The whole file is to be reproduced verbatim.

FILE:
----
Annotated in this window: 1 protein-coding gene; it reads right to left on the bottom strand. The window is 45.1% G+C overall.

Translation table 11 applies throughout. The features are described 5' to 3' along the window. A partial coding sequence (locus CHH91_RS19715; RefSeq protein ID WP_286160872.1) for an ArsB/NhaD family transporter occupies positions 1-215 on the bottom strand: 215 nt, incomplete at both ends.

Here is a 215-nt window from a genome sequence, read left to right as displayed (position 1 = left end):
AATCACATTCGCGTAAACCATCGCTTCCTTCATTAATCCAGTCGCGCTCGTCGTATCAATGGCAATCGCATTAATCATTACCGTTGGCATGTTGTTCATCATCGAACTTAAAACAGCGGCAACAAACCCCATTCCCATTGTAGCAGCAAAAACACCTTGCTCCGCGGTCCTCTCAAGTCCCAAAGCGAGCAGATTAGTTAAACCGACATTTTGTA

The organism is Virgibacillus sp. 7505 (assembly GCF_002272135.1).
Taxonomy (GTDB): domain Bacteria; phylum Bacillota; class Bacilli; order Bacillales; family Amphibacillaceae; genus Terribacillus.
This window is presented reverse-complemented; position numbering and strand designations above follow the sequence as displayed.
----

Annotated in this window: 1 protein-coding gene; it reads right to left on the bottom strand. The window is 45.1% G+C overall.

Translation table 11 applies throughout. The features are described 5' to 3' along the window. A partial coding sequence (locus CHH91_RS19715; RefSeq protein ID WP_286160872.1) for an ArsB/NhaD family transporter occupies positions 1-215 on the bottom strand: 215 nt, incomplete at both ends.

Here is a 215-nt window from a genome sequence, read left to right as displayed (position 1 = left end):
AATCACATTCGCGTAAACCATCGCTTCCTTCATTAATCCAGTCGCGCTCGTCGTATCAATGGCAATCGCATTAATCATTACCGTTGGCATGTTGTTCATCATCGAACTTAAAACAGCGGCAACAAACCCCATTCCCATTGTAGCAGCAAAAACACCTTGCTCCGCGGTCCTCTCAAGTCCCAAAGCGAGCAGATTAGTTAAACCGACATTTTGTA

The organism is Virgibacillus sp. 7505 (assembly GCF_002272135.1).
Taxonomy (GTDB): domain Bacteria; phylum Bacillota; class Bacilli; order Bacillales; family Amphibacillaceae; genus Terribacillus.
This window is presented reverse-complemented; position numbering and strand designations above follow the sequence as displayed.